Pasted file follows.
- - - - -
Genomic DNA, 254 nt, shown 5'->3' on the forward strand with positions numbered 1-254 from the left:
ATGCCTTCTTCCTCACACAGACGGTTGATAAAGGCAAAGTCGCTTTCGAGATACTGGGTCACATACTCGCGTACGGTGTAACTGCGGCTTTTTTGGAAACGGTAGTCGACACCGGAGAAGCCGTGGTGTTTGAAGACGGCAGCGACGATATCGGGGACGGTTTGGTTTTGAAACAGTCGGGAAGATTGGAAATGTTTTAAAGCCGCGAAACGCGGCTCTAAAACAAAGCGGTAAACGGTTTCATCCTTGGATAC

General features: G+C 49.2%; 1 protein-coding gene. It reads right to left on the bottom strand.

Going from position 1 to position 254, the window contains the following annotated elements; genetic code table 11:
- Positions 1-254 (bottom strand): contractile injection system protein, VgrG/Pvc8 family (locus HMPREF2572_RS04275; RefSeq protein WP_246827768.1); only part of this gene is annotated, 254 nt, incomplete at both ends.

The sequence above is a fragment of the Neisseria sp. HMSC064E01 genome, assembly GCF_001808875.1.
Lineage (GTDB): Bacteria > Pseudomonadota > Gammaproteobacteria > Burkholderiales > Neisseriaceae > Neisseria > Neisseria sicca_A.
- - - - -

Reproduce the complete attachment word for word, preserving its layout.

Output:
Genomic DNA, 254 nt, shown 5'->3' on the forward strand with positions numbered 1-254 from the left:
ATGCCTTCTTCCTCACACAGACGGTTGATAAAGGCAAAGTCGCTTTCGAGATACTGGGTCACATACTCGCGTACGGTGTAACTGCGGCTTTTTTGGAAACGGTAGTCGACACCGGAGAAGCCGTGGTGTTTGAAGACGGCAGCGACGATATCGGGGACGGTTTGGTTTTGAAACAGTCGGGAAGATTGGAAATGTTTTAAAGCCGCGAAACGCGGCTCTAAAACAAAGCGGTAAACGGTTTCATCCTTGGATAC

General features: G+C 49.2%; 1 protein-coding gene. It reads right to left on the bottom strand.

Going from position 1 to position 254, the window contains the following annotated elements; genetic code table 11:
- Positions 1-254 (bottom strand): contractile injection system protein, VgrG/Pvc8 family (locus HMPREF2572_RS04275; RefSeq protein WP_246827768.1); only part of this gene is annotated, 254 nt, incomplete at both ends.

The sequence above is a fragment of the Neisseria sp. HMSC064E01 genome, assembly GCF_001808875.1.
Lineage (GTDB): Bacteria > Pseudomonadota > Gammaproteobacteria > Burkholderiales > Neisseriaceae > Neisseria > Neisseria sicca_A.